MR: Oh, nice, definitely come to the Midwest!

LL: [laughs] There you go.

MR: Lori, I have been a fan for a very long time. In fact, I was gifted your first album by my mentor when I was like fourteen years old. To me, there is a big difference between the Lori Lieberman of the first albums on Capitol and your later material. Again this ties into how you had a very big voice but it wasn't about what you were saying, because it seemed like in those days, it was about what Gimbel and Fox were saying, not you. I feel like, in a lot of ways, one of the things that might have hurt your initial launch wasn't so much that Roberta Flack and Joel Dorn grabbed "Killing Me Softly," but it seems to me that it was too much to ask for people to just buy an album of somebody who was singing almost whole albums of other songwriters' songs, unless, of course, you were The Partridge Family or something like that. I never understood the paradigm although those songs were beautiful. On the other hand, I thought what you did with those songs was amazing and you did THAT all on your own. So for me, it was a bit of a challenge to try to understand the kind of artist you were back then, though that said, you made three great albums, especially the first. "There's A Harbor," to this day, I still kind of sing that one randomly.

LL: Yeah, I could talk about that for probably a year and a half and never be done with it. It was such a complicated time in my life and you know what? You're absolutely right. Gimbel and Fox were looking for an artist they could produce, publish and manage and they found me at nineteen fresh out of Switzerland and naïve as you could ever imagine. They began to work with me and I was incredibly grateful, but my own writing I put aside and then a personal relationship ensued with Norman Gimbel and that was incredibly complicated for me. He was a lot older. So I was all kinds of mixed up at that moment and when I went to see Don McLean at the Troubadour, I wrote a poem about seeing him there and hearing his song "Empty Chairs" and it was on our first album. That was such a personal story and yet when I look at some of the others, like "Double-Decker Jet Plane" and "Time For Me To Go," and of course "My Lover Do You Know" is the one song I did contribute, but they were taken largely from the experiences that Gimbel and I were having and a lot of them from my journals and things like that. I tried to inject my own personal identity but frankly, Mike, my identity was long gone. I've really only claimed my own identity in the last ten years. It's been a very big struggle for me. I was kind of overwhelmed and robotic...I was sort of just going through motions, singing very predictably. I was kind of a mess. "There's A Harbor" is one song that I so related to and oddly was written before they met me. That was the first song they showed me and the first song I learned and I loved it so much, but there were a lot of lyrics that I don't know if I truly understood because, again, I was only nineteen and yet he was talking about, "It's a year of change and the year changed me and the driftwood dries from the stormy sea and a bygone love is a love gone by, I can't let go and I don't know why." I don't know that I understood what he was saying. I didn't have that experience.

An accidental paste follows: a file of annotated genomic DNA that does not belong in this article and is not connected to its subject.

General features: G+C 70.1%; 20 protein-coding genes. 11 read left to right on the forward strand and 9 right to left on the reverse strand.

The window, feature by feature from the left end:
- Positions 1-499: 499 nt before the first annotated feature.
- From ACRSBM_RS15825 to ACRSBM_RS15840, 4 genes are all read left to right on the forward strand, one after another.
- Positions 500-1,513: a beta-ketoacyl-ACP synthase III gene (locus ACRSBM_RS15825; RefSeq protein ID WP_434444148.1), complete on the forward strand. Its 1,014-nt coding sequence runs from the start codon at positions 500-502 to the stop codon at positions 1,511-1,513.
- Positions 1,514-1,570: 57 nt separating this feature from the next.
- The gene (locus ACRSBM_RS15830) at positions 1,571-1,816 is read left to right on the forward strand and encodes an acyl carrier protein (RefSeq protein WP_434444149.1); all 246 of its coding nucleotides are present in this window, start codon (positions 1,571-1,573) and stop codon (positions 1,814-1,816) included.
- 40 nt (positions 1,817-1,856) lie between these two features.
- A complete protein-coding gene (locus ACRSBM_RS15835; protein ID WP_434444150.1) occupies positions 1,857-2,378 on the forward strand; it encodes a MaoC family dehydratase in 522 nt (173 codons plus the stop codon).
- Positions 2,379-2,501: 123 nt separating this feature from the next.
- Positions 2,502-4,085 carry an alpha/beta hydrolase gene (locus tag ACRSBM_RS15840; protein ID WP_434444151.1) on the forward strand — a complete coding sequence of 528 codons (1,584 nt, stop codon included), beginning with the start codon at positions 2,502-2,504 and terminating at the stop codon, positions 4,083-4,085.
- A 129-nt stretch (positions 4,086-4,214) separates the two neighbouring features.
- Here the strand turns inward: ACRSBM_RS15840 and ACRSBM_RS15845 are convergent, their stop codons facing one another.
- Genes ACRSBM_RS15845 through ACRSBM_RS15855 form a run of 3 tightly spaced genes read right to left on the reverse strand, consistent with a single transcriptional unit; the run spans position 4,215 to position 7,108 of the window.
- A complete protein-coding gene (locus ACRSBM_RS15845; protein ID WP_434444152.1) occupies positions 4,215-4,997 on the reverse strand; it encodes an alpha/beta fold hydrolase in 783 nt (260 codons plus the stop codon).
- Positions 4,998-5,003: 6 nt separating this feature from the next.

MR: Yeah, but I do feel that with songs you may not have had total control over, the delivery that you had expressing those concepts made it seem like there was at least some sort of an empathetic relationship, at least with the tone of what was going on if not the lyrics.

LL: Yes, yes. You might be right, but I mean in the seventies and with things like that, I was very disconnected, I think, in general and then because I had no connection to myself, I had very little connection to the music and really only found my way at the fourth album, which was only released in The Netherlands and Europe and not here, called Straw Colored Girl.

MR: Was that a mixture of your material and Gimbel and Fox's, then?

LL: Yeah, it was, and Straw Colored Girl was a direct story of my life in Switzerland.

MR: What is the story behind "Killing Me Softly"?

LL: The story of "KIlling Me Softly" happened the way it did. It was in periodicals and on the early Mike Douglas Show and all over the media of how the song was written. When Roberta Flack recorded it, she heard my version on an airplane and it was inspired by Don McLean and "Empty Chairs," the song that he had sung. Don McLean has it on his website and he even invited me to a concert that he did a year and a half ago. I met him for the first time and introduced me from the stage and sang "Empty Chairs" to me again and invited me to participate in his documentary. I actually read the poem that I had written and talked about why I felt so moved by his music.

MR: With that period versus this period, what are some of the major changes that you feel Lori Lieberman has tucked under her belt now since then beyond finding her voice?